John made a few films with Lord; I don’t know how many. Two I do know of are “On Exhibition” and “A Day at the Fair.” In the first, John, in a rumpled suit and a few days of beard, is thrown out of a number of bars, only to stumble into the Museum of Modern Art, where he blearily confronts the exhibits. In the second, he waits in line at the 1964 World’s Fair; and repeatedly loses his place, tries to cut in, and scuffles with other patrons. He wears a striking outfit for this role: Bermuda shorts, black socks and sneakers, sunglasses, a pipe, and a bright red and white cap with a long blue feather. It certainly makes him easier to spot in long shots. I’m happy to report that John turns in funny, relaxed performances as both stumblebum and boor.

October 2, 2009

“Three Women”

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John wrote a couple of novels, under his favorite pseudonym, Harry Gibbs.  He had a particular affection for Three Women, and happily signed the copy I found.

It was published in 1965 by Midwood Books, a company that churned out paperbacks like Taboo, Wild and Wicked, Jailbait, The Swap Set.  They all had their quota of sex scenes, but were never graphic enough to break the smut laws.  Today, they don’t even seem daring; but are often entertaining for their period flavor and flashy covers.

John generally remembered them for the fun he had with them, dropping in private jokes, friends’ names, and bits of satire.  Three Women is the story of Brad Phillips and his complicated love life: which, in fact, revolves around five women, not three.  Brad must have lost count in the “dark fuzziness enveloping his brain as he sank into a whirlpool of sensation.”  And that’s only on page 7, with much “numbness and lust that was destroying his sense of reason” ahead.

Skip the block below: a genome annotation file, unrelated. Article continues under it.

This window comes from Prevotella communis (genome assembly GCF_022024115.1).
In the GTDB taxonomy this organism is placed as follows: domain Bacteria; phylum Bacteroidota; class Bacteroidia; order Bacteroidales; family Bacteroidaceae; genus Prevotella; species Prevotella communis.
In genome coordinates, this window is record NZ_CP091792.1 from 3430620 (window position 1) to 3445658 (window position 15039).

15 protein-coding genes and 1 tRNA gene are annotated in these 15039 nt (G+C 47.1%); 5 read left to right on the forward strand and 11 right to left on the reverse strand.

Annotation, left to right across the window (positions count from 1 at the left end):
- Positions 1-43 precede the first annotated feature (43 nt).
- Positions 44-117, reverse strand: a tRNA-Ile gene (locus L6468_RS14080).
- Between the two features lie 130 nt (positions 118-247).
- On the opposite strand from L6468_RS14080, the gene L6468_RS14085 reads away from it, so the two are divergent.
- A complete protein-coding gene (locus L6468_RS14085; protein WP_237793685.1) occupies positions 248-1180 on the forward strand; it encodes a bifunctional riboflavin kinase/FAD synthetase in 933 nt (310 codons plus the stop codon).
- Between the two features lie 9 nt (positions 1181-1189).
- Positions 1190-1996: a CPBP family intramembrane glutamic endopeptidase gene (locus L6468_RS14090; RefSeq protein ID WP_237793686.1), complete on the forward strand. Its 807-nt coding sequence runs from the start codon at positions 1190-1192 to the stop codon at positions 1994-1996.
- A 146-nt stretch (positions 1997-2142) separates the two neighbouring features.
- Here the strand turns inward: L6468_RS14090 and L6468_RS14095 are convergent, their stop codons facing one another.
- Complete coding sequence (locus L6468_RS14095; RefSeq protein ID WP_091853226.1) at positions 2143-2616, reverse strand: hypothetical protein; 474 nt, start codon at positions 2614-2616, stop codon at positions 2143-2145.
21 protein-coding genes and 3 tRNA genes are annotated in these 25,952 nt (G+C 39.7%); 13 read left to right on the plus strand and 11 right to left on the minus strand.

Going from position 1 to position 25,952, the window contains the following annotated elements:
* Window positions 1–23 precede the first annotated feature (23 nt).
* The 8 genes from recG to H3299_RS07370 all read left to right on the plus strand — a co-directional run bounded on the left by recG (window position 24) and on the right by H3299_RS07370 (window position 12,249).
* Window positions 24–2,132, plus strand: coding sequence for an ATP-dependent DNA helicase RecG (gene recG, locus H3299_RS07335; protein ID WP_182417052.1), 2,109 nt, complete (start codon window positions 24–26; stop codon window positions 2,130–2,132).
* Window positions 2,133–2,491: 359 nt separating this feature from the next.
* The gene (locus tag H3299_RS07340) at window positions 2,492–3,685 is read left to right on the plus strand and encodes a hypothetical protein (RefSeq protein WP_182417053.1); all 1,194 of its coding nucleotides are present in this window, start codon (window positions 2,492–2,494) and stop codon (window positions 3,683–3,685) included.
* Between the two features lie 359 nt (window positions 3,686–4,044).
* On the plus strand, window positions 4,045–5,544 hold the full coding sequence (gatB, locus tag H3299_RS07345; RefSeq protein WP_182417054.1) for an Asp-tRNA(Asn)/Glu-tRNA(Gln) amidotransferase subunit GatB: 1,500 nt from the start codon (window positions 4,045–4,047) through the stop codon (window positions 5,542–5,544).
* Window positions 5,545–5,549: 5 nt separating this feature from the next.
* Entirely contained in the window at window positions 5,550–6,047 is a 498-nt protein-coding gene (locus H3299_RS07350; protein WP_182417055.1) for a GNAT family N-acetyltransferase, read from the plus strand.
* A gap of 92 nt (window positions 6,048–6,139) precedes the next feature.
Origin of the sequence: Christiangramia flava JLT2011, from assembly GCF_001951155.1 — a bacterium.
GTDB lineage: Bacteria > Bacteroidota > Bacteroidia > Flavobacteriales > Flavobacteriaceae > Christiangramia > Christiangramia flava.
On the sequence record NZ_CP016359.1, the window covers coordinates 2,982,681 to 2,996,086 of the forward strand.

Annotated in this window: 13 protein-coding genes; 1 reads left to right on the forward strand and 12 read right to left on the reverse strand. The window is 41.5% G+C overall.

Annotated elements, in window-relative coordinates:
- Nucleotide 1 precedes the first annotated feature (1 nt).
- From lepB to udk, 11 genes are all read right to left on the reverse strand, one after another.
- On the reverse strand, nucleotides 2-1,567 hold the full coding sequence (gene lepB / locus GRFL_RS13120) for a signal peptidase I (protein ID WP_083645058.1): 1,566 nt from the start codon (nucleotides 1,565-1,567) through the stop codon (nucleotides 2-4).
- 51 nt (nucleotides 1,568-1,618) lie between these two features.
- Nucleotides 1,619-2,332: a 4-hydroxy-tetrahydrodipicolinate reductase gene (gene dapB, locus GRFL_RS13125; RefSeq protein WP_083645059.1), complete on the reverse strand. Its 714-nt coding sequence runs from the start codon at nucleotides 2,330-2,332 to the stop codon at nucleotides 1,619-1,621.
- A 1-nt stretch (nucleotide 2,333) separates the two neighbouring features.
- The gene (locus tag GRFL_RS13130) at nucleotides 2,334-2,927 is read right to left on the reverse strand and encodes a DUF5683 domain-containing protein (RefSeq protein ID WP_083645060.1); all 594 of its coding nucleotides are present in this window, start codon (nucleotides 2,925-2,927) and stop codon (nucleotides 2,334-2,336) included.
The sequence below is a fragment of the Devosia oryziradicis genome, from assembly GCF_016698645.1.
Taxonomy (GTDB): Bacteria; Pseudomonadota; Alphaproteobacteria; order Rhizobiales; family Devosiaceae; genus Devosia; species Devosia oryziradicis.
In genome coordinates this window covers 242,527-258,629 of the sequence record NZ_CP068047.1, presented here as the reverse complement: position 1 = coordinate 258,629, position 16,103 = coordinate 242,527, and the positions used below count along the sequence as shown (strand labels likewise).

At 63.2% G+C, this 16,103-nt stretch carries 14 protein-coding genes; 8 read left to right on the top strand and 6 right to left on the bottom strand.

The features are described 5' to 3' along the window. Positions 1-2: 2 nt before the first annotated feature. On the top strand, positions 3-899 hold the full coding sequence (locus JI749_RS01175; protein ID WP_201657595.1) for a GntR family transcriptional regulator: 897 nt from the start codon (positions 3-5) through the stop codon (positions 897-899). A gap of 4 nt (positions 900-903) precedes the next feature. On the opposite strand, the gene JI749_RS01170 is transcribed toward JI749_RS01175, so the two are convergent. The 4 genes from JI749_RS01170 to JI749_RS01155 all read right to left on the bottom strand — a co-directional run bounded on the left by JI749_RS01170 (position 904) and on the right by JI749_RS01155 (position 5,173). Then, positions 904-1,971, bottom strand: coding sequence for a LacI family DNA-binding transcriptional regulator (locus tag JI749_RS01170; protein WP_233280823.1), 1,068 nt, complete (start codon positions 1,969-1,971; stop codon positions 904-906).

Among Brad’s conquests is Shelley Burnside, “the rich, beautiful, demanding artist who wanted him to pose nude for her during the day and cater to her whims during the night.”  Shelley and Brad attend a few Bohemian parties in Greenwich Village, which gave John a chance to poke fun at the mid-’60s scene there.

Brad’s patience is sorely tried, for example, by an experimental film he sits through on page 127:  “It was four hours long and consisted of an endless series of blurred images which flashed across the scene in a confused jumble.  There were no actors in the picture, just a maze of moving trees and telephone poles and now and then a sudden close-up of a wilted flower.  Brad would have fallen asleep if he had been more comfortable.  The film broke several times and there were interminable pauses while the proud film-maker tinkered with the projector.”  Here, one senses, Harry Gibbs has called upon his real suffering for his fiction.

One funny — and personal — detail surfaces with a Village artist, Ben Benjamin, who has a unique gimmick.

“‘Ben is a worm painter,’ Shelley explained.

“‘A worm painter?’ Brad’s eyebrows shot up.  ‘Do you paint worms?’

“‘Nawwww,’ Ben sat down in the sling chair and took a swig of his spiked coffee.  ‘I paint with worms…  Like, I dip worms in paint and drop ‘em on the canvas.  Dig?’  Ben explained patiently.  ‘They crawl around and make abstract designs.'”

John had actually enlisted 35 worms to create a painting for “Play Your Hunch,” one of the game shows he wrote for in the ’60s.  It appeared on the show on November 8, 1960; John recalled that the art critics summoned to pass judgment were baffled by it, and pronounced it “mindless.” You can see it hanging proudly behind him in this snapshot from 1967.

JAKWITHPAINTING

October 1, 2009

“The Lunarite”

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John published a science fiction fanzine, The Lunarite, in 1946.  As he recalled, he was then contributing a column to the local paper, the Perry Herald, and was able to get it printed on their presses.  The first issue appeared on a postcard; the second was a single sheet on light pink paper.  They were modest, but they were typeset; which made other science fiction fans (or, in the jargon of the time, “scientifiction fen,” or “stfans”), with their smudged mimeographs, jealous.

A couple of notes: Keel fans may be intrigued by his early mention of the “Shaver Mystery”  in that first issue.  A BEM was a “Bug Eyed Monster,” a cliche scorned by true stfans. In the second issue, Lena the Hyena was a cartoon of a hideous woman, drawn by Basil Wolverton for a contest in “Li’l Abner.”  Sarge Saturn was the fictional letters editor for the Standard line of pulps.  And the Weird Tales cover John mentions can be pondered here.

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John never sent Sarge Saturn his copy.  Maybe he decided it was time to put fandom behind him, and turn professional.